Gone are the days when he was running around slapping buy recommendations on the same stocks that he was privately calling piles of dung. These days Henry Blodget sounds positively John Bogle-ish. In a column in the Huffington Post, Mr. Blodget urges readers to draw the right lessons from the massive insider-trading investigation currently underway in the United States. The lesson is not to give up on stocks altogether under the impression that the game is totally rigged against the little guy. The REAL lesson for retail investors, according to Mr. Blodget, is that “it’s basically idiotic to trade” because the game is similar to the New York Jets taking on a high school football team. No prizes for guessing which team small investors are playing on.

The solution? Playing the game we can win:

Long-term investing, preferably via low-cost, tax-efficient index funds.

Unlike professional investors, small investors don’t have to worry about their performance in a given week or month or year. They can avoid the second-to-second warfare that defines the professional investment business. They can be patient and allow Ben Graham’s long-term “weighing machine” to eventually do its work, rebalancing their portfolios to take advantage of the market’s never-ending cycles of fear and greed along the way.

If they do that, and keep their costs low enough, they’ll outperform 75% or more of the professionals.

Bogle couldn’t have said it better.

This article has 18 comments

  1. It’s very disappointing whenever these stories emerge; however, if we chose not to go to a doctor simply because we heard of a story of another quack out there, we’d need a psychiatrist. Let’s not overreact…

  2. What a great article. I liked the bluntness and the analogies. The only thing that dampens my enthusiasm is Blodget’s history of misleading people.

  3. This buy and hold argument assumes a continuing rising tide that lifts all boats. I am am not so sure.

  4. Index hugging is the hot trend these days and it’s fine. However, the individual investor can beat the market and it is possible if one has the time to research and the discipline to stick to a plan (my DIY portfolio is an example). What was the ROI for index huggers who invested between 2000 and 2009? What if we have another lost decade ahead?

    I am by no means blasting buying the index, my RRSP is invested in index funds because it has its advantages. However, we shouldn’t step into the territory of one single ideology trumps all.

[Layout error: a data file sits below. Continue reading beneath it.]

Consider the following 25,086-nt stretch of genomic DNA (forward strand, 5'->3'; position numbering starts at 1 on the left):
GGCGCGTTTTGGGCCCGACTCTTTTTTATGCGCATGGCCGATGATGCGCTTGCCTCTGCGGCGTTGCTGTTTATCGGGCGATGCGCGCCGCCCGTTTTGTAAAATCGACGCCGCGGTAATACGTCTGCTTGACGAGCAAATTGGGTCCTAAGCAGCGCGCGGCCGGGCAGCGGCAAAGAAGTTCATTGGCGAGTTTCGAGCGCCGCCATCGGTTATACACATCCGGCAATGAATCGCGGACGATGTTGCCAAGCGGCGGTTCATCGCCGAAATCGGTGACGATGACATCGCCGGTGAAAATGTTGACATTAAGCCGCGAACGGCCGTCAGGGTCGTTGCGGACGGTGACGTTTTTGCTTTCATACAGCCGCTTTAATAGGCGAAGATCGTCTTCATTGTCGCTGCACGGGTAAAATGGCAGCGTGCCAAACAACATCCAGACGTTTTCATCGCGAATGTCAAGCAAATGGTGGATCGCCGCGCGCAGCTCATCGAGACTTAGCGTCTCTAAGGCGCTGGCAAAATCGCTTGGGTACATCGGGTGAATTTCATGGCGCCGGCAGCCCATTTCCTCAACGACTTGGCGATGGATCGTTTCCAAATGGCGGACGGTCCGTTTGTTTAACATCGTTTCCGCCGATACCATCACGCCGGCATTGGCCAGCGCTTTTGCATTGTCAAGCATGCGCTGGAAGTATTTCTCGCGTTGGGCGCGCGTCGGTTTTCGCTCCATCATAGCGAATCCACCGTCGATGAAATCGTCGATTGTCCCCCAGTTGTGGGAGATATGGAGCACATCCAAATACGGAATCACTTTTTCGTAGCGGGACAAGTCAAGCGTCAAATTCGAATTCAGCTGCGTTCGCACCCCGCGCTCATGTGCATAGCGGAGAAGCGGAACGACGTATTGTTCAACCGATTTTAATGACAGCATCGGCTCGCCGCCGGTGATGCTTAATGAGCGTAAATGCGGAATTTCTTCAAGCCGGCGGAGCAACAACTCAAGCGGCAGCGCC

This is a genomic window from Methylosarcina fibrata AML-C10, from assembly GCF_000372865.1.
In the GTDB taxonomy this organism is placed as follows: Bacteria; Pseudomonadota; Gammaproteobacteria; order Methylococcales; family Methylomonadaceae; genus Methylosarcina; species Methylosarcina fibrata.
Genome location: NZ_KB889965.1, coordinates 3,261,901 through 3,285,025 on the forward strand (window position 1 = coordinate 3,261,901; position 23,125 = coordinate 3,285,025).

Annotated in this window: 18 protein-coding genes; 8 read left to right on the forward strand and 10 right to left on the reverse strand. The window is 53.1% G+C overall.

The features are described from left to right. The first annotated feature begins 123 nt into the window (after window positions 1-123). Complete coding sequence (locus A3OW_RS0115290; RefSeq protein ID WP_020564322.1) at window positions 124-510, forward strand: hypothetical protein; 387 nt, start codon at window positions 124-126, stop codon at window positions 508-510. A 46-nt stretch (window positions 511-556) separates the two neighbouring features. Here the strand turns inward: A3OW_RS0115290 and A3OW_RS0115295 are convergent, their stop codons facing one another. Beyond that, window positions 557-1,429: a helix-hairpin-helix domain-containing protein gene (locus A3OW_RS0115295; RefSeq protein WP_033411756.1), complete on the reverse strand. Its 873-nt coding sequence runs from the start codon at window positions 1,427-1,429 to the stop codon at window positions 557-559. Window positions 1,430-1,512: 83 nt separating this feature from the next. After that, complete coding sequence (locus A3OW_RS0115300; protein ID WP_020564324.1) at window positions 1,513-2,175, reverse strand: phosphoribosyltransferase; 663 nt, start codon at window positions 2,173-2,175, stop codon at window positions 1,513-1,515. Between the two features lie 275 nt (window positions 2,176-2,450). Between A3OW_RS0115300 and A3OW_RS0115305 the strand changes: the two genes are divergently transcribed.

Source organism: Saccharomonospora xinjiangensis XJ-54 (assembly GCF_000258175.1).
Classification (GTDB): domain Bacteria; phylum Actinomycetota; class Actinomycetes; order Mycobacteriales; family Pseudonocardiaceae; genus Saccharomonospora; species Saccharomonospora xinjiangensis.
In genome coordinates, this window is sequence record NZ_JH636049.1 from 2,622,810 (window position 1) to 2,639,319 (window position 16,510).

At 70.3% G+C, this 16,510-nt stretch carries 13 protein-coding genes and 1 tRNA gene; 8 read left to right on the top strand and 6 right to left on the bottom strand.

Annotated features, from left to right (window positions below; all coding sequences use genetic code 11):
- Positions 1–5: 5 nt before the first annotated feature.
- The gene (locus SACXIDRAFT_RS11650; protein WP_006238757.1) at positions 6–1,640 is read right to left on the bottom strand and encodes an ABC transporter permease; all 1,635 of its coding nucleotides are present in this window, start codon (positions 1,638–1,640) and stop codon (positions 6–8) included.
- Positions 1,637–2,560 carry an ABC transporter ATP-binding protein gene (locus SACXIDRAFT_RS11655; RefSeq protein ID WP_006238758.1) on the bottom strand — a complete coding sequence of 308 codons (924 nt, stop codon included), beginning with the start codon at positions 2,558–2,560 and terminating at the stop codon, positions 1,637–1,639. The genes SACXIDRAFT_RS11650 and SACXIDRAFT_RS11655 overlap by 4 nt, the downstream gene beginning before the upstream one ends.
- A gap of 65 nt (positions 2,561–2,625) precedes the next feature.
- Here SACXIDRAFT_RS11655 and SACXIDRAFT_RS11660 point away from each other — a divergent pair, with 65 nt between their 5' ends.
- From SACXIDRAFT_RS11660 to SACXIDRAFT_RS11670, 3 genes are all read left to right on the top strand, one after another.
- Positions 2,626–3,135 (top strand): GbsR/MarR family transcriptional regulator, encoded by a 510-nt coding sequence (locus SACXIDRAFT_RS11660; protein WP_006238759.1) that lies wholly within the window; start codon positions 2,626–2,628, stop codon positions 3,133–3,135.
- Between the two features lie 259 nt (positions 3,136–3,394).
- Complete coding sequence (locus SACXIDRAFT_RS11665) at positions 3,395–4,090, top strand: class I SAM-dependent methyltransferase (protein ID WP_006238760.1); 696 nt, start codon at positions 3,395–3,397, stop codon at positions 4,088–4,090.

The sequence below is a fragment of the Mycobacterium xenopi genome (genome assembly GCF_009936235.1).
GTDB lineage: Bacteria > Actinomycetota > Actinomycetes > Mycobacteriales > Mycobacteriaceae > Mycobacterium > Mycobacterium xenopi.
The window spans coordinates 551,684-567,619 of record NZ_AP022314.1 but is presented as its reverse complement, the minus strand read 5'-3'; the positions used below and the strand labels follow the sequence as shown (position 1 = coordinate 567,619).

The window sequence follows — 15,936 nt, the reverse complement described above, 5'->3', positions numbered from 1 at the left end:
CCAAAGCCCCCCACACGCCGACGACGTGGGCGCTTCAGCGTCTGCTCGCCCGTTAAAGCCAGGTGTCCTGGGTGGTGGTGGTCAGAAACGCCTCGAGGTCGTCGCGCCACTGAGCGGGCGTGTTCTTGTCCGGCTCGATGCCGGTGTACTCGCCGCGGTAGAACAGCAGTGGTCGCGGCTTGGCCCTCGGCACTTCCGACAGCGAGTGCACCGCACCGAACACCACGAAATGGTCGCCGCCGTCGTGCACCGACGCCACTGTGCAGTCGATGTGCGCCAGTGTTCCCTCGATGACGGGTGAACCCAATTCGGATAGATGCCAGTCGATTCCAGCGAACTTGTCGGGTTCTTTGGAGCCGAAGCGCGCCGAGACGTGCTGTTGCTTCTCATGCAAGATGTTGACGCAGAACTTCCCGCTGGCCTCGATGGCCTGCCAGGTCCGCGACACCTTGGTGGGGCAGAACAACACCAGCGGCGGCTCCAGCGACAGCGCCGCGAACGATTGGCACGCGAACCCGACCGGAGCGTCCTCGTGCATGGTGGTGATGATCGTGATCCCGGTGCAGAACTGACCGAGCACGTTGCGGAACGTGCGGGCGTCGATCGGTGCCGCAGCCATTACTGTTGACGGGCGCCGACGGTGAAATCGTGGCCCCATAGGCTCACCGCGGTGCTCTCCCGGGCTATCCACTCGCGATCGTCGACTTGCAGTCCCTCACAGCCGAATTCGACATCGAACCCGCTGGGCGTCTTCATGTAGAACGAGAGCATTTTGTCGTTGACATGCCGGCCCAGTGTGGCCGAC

5. @BeatingTheIndex

    So, what do you recommend for the older worker nearing retirement, the middle-class worker, etc… who don’t have 40 hours a week to look at research papers like a DIY investor would? Maybe you should open up a fund for these people so they can hug your index 😛

  6. @IIW, I would have loved an answer to the lost decade question (past + future potential). Having said that I did not completely burn my bridges to buying the index as it is suitable to those who do not have what it takes to take control of their investments.

    why open a fund? you can already see what I buy/sell for free. Nothing complicated, buy low sell high.

  7. @Michael: I agree. Blodget definitely doesn’t have Bogle’s squeaky clean background. May be I’m biased but he is talking sense now!

    @BTI: Let me take a stab at your question on the lost decade. Yes, stock investors experienced terrible returns in the 2000-09 period. The question is: did DIY stock investors do any better? A small minority likely did. But the vast majority almost certainly had returns far worse than even the index, which we can agree did poorly.

    You cite the example of your DIY portfolio. Let me ask you this: What are your returns (net of expenses) in the 2000-09 period? I notice that you trade pretty much every day, mostly in micro-cap resource stocks. Why are you comparing your returns to that of the TSX, which is an index of large cap stocks. A more appropriate benchmark may be a small cap index such as the TSX Small Cap Index or better still, an index of small cap resource equities.

    http://www.standardandpoors.com/indices/sp-tsx-smallcap/en/us/?indexId=spcadntx–caduf–p-ca-s–

    So, tell us, how do your returns stack up against an appropriate benchmark?

    Let’s say you did end up beating the index. That still doesn’t tell us much. It may be luck, not skill. Even if you turn out to be highly skilled, it doesn’t follow that traders like you as a group will be above average. In fact, given your high turnover, your cohort will almost certainly trail the appropriate benchmark. And odds are pretty badly at that.